As Gandhi often pointed out, real nonviolence — the kind that engages the heart and mind and makes for a lasting change in the world — requires courage. What moves the heart is not threat or violence but suffering, he taught, and one who is not brave enough to risk suffering will not have access to its limitless power.
At the same time, nonviolent action is like any other: to do it effectively you have to do it right. Courage by itself is admirable; courage with the knowledge of how to use it is invincible. That is why his “Collected Works” run to nearly 100 volumes. Courage can’t be learned, but it can be put to use more effectively when you know what you’re doing.
One thing is certain about the women protesting in Iran: They have courage! No one could stand up to the violence they face without it. But nonviolent knowledge in this world is hard to come by; to find it in news, entertainment, or history we have to read between the lines.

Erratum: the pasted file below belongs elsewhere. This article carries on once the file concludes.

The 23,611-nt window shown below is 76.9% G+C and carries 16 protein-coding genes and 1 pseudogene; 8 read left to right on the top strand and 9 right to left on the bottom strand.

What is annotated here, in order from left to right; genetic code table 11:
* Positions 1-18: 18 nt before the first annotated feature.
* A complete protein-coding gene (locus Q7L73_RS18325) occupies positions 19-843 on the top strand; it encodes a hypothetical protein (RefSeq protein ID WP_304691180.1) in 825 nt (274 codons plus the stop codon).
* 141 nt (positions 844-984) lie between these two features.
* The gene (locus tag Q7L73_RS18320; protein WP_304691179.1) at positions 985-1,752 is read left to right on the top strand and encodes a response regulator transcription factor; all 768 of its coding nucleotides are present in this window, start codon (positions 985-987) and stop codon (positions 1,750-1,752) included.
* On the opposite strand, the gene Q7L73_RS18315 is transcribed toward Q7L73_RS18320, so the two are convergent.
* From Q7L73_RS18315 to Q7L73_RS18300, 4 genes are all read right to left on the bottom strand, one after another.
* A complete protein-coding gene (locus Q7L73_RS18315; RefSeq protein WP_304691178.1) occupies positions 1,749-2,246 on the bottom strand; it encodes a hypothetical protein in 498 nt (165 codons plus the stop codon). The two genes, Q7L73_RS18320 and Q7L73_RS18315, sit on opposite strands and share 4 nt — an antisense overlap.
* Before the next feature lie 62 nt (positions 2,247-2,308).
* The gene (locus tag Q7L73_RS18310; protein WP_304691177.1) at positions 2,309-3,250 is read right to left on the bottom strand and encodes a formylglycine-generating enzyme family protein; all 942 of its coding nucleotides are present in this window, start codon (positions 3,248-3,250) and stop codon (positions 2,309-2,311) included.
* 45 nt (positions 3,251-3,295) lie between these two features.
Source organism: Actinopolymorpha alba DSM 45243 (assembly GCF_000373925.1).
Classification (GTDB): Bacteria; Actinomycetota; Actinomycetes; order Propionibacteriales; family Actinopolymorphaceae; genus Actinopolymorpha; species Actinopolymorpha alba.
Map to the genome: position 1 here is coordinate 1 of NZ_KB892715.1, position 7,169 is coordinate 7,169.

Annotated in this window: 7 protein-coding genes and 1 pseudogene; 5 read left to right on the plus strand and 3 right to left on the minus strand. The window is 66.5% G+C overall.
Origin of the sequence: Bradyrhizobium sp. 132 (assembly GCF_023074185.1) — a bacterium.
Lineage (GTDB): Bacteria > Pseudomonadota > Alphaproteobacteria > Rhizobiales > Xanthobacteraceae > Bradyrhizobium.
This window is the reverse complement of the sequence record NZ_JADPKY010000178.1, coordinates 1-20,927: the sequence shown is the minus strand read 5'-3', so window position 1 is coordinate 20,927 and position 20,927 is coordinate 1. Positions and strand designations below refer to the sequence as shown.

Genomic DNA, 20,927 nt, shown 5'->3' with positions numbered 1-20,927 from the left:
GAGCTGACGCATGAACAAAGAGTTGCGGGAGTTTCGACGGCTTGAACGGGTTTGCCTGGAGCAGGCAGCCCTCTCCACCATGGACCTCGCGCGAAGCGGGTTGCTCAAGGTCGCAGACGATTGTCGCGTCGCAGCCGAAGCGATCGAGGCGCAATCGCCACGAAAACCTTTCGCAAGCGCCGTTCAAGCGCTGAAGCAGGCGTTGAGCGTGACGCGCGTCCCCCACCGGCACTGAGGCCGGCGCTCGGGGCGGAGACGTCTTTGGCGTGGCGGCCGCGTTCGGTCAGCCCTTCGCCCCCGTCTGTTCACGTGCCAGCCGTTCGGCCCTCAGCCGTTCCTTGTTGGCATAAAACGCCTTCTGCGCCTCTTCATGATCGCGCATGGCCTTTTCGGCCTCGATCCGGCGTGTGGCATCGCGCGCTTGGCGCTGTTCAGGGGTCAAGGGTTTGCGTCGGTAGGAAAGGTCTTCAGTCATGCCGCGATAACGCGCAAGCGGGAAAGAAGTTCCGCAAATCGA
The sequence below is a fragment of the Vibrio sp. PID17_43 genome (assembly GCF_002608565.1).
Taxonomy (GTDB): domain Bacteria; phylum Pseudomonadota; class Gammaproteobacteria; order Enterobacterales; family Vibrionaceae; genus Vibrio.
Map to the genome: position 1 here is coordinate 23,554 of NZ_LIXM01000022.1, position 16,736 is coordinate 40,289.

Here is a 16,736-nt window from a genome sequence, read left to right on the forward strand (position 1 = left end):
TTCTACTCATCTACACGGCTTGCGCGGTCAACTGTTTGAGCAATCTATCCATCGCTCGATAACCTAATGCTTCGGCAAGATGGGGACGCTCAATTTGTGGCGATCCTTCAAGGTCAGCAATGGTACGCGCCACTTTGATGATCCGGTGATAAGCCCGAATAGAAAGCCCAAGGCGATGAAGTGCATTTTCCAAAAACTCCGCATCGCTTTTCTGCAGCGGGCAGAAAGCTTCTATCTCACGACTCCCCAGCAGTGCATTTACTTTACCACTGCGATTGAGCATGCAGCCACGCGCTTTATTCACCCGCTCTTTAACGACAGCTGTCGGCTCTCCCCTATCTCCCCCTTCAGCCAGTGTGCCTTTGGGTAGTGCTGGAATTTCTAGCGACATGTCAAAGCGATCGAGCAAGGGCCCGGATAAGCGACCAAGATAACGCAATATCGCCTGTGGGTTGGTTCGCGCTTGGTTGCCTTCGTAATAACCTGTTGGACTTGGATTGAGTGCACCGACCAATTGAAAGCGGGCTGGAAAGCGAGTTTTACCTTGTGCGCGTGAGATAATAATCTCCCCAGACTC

Therefore, we are extremely pleased to offer a Farsi translation of “The Nonviolence Handbook,” which has seen good service in many conflicts, including the Middle East. If it saves a single life we’ll be amply rewarded; but if it gets into the right hands we won’t be surprised if it does much more.
We provide educational resources on the safe and effective use of nonviolence, with the recognition that it’s not about putting the right person in power but awakening the right kind of power in people. We advance a higher image of humankind while empowering people to explore the question: How does nonviolence work, and how can I actively contribute to a happier, more peaceful society?
Waging Nonviolence partners with other organizations and publishes their work.